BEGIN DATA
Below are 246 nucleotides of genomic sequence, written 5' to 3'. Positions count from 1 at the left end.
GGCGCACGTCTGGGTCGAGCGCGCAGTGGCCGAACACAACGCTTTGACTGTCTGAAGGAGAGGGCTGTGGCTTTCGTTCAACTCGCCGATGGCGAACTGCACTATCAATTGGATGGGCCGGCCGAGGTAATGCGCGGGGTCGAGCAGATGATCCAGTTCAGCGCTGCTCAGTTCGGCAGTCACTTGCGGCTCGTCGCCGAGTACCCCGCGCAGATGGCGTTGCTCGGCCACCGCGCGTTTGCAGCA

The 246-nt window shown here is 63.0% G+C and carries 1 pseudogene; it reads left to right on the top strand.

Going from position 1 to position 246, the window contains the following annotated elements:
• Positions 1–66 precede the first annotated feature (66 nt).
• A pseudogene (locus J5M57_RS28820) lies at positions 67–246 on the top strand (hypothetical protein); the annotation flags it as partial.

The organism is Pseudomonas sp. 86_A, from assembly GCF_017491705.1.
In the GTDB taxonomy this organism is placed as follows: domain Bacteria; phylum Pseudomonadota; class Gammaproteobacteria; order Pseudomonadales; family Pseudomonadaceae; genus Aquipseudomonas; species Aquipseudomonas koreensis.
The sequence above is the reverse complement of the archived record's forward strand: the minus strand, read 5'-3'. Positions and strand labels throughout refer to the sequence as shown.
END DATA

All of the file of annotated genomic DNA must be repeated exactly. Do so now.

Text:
Below are 246 nucleotides of genomic sequence, written 5' to 3'. Positions count from 1 at the left end.
GGCGCACGTCTGGGTCGAGCGCGCAGTGGCCGAACACAACGCTTTGACTGTCTGAAGGAGAGGGCTGTGGCTTTCGTTCAACTCGCCGATGGCGAACTGCACTATCAATTGGATGGGCCGGCCGAGGTAATGCGCGGGGTCGAGCAGATGATCCAGTTCAGCGCTGCTCAGTTCGGCAGTCACTTGCGGCTCGTCGCCGAGTACCCCGCGCAGATGGCGTTGCTCGGCCACCGCGCGTTTGCAGCA

The 246-nt window shown here is 63.0% G+C and carries 1 pseudogene; it reads left to right on the top strand.

Going from position 1 to position 246, the window contains the following annotated elements:
• Positions 1–66 precede the first annotated feature (66 nt).
• A pseudogene (locus J5M57_RS28820) lies at positions 67–246 on the top strand (hypothetical protein); the annotation flags it as partial.

The organism is Pseudomonas sp. 86_A, from assembly GCF_017491705.1.
In the GTDB taxonomy this organism is placed as follows: domain Bacteria; phylum Pseudomonadota; class Gammaproteobacteria; order Pseudomonadales; family Pseudomonadaceae; genus Aquipseudomonas; species Aquipseudomonas koreensis.
The sequence above is the reverse complement of the archived record's forward strand: the minus strand, read 5'-3'. Positions and strand labels throughout refer to the sequence as shown.